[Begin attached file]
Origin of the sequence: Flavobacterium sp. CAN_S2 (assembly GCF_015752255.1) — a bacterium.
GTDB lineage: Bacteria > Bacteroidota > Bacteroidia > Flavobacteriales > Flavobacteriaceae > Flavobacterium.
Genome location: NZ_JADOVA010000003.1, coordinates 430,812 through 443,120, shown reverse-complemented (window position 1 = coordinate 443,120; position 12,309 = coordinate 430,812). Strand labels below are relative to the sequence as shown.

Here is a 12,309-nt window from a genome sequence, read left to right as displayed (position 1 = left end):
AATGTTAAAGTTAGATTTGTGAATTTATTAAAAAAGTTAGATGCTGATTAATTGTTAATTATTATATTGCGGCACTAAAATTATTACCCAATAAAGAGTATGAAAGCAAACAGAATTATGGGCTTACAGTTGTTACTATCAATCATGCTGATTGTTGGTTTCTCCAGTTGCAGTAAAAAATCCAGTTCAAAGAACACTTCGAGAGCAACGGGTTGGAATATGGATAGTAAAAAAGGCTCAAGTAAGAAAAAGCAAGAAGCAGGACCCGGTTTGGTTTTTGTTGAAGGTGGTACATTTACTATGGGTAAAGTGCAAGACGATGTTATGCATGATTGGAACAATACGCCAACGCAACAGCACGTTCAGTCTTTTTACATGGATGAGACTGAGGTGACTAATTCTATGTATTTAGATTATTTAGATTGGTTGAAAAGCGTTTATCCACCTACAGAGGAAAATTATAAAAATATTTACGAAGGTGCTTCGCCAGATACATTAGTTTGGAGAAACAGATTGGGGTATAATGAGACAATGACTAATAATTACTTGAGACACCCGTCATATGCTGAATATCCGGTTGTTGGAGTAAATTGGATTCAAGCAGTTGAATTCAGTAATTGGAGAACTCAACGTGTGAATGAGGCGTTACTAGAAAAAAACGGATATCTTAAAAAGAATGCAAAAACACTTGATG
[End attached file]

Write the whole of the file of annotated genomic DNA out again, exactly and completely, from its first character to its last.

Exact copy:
Origin of the sequence: Flavobacterium sp. CAN_S2 (assembly GCF_015752255.1) — a bacterium.
GTDB lineage: Bacteria > Bacteroidota > Bacteroidia > Flavobacteriales > Flavobacteriaceae > Flavobacterium.
Genome location: NZ_JADOVA010000003.1, coordinates 430,812 through 443,120, shown reverse-complemented (window position 1 = coordinate 443,120; position 12,309 = coordinate 430,812). Strand labels below are relative to the sequence as shown.

Here is a 12,309-nt window from a genome sequence, read left to right as displayed (position 1 = left end):
AATGTTAAAGTTAGATTTGTGAATTTATTAAAAAAGTTAGATGCTGATTAATTGTTAATTATTATATTGCGGCACTAAAATTATTACCCAATAAAGAGTATGAAAGCAAACAGAATTATGGGCTTACAGTTGTTACTATCAATCATGCTGATTGTTGGTTTCTCCAGTTGCAGTAAAAAATCCAGTTCAAAGAACACTTCGAGAGCAACGGGTTGGAATATGGATAGTAAAAAAGGCTCAAGTAAGAAAAAGCAAGAAGCAGGACCCGGTTTGGTTTTTGTTGAAGGTGGTACATTTACTATGGGTAAAGTGCAAGACGATGTTATGCATGATTGGAACAATACGCCAACGCAACAGCACGTTCAGTCTTTTTACATGGATGAGACTGAGGTGACTAATTCTATGTATTTAGATTATTTAGATTGGTTGAAAAGCGTTTATCCACCTACAGAGGAAAATTATAAAAATATTTACGAAGGTGCTTCGCCAGATACATTAGTTTGGAGAAACAGATTGGGGTATAATGAGACAATGACTAATAATTACTTGAGACACCCGTCATATGCTGAATATCCGGTTGTTGGAGTAAATTGGATTCAAGCAGTTGAATTCAGTAATTGGAGAACTCAACGTGTGAATGAGGCGTTACTAGAAAAAAACGGATATCTTAAAAAGAATGCAAAAACACTTGATG